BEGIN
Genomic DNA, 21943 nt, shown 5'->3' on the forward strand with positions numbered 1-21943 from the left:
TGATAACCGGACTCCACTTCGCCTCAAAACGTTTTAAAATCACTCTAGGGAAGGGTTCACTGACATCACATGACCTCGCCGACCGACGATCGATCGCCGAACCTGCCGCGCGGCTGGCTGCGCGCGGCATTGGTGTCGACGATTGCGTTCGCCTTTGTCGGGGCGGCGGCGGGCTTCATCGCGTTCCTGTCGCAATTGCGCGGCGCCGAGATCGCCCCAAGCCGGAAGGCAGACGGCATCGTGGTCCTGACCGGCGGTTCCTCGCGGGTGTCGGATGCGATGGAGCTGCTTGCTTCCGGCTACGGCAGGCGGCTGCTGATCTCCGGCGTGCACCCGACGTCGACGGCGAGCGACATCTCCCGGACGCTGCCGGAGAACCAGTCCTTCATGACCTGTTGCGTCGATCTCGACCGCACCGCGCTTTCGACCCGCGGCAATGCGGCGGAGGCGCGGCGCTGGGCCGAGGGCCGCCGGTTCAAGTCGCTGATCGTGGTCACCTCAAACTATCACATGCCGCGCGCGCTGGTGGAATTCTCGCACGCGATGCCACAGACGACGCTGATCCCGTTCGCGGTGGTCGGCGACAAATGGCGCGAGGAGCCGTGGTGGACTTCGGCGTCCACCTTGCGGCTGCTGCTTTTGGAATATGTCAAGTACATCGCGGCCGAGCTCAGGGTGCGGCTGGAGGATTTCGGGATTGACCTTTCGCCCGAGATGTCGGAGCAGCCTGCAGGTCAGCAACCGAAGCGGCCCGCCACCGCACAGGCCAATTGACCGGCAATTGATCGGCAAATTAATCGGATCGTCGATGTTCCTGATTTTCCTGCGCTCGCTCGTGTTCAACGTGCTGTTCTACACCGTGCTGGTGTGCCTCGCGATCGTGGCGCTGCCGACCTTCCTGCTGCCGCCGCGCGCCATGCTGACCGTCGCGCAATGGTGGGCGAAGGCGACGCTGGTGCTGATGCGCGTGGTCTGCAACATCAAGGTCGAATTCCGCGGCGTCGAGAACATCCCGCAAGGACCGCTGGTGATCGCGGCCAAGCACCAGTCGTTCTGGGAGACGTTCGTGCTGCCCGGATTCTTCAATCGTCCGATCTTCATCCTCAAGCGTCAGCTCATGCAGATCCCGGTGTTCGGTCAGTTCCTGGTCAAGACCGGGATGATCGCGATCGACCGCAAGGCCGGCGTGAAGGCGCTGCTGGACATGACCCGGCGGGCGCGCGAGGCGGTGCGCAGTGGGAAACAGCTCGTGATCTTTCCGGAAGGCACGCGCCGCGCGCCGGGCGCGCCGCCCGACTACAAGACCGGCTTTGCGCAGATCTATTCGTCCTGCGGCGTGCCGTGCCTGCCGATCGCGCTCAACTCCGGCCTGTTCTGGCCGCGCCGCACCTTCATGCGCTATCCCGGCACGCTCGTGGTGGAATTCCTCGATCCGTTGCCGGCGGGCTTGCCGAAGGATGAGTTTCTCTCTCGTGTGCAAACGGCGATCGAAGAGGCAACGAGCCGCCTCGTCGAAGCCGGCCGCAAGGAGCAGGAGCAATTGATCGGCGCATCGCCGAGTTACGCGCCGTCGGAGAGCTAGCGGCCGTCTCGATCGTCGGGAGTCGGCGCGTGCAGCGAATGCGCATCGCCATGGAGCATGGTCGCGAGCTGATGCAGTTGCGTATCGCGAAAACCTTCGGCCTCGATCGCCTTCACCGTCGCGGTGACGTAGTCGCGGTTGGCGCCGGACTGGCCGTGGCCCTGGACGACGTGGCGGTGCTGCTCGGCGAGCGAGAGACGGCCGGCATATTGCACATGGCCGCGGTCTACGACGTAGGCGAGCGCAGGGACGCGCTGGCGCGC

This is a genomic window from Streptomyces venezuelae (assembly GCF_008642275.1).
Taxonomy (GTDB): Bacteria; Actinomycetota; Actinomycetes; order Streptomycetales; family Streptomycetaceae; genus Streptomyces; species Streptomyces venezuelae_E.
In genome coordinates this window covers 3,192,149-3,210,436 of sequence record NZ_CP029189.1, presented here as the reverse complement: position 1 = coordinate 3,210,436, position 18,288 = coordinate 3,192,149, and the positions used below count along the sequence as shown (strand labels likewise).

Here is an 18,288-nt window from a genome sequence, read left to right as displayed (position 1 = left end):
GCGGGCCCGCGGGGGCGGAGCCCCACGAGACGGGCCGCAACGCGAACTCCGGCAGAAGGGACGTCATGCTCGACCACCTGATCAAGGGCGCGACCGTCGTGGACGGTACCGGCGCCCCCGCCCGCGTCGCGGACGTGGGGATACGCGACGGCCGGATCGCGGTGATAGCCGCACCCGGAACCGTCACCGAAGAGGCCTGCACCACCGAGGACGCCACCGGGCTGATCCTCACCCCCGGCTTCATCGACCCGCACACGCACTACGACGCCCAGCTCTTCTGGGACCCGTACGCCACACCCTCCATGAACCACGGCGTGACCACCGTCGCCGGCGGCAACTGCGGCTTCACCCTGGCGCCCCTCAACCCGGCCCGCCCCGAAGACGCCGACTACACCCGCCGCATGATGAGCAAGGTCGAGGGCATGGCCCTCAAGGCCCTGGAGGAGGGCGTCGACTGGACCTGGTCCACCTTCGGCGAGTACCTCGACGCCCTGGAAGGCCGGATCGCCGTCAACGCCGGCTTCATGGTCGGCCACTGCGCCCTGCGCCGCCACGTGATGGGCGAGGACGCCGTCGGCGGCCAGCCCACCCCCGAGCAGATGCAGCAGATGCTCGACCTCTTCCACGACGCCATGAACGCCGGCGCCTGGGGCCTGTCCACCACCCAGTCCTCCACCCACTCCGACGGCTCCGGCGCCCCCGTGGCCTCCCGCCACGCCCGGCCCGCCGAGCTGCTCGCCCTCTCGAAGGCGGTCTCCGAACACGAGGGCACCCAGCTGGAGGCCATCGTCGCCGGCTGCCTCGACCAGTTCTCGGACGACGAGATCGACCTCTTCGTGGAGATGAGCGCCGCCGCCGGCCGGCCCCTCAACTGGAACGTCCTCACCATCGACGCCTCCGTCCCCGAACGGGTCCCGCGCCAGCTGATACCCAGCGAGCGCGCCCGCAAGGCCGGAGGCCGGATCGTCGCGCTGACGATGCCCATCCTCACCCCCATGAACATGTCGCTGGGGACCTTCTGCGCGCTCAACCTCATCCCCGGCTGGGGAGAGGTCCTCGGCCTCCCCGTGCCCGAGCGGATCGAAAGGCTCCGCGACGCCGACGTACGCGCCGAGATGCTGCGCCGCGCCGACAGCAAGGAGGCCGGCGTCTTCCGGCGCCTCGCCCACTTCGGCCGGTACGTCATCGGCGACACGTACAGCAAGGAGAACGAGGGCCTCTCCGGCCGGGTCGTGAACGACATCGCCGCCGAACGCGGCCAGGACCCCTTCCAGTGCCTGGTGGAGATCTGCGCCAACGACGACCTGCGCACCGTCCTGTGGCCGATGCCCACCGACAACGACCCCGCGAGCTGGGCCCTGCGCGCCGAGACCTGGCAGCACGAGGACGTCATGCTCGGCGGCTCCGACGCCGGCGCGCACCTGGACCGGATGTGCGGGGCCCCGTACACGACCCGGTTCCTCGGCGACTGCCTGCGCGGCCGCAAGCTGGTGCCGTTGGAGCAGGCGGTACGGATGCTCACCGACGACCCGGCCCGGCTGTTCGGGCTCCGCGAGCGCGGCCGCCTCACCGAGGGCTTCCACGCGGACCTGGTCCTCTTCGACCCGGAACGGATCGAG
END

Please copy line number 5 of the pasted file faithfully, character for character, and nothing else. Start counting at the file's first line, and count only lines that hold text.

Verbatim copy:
In genome coordinates this window covers 3,192,149-3,210,436 of sequence record NZ_CP029189.1, presented here as the reverse complement: position 1 = coordinate 3,210,436, position 18,288 = coordinate 3,192,149, and the positions used below count along the sequence as shown (strand labels likewise).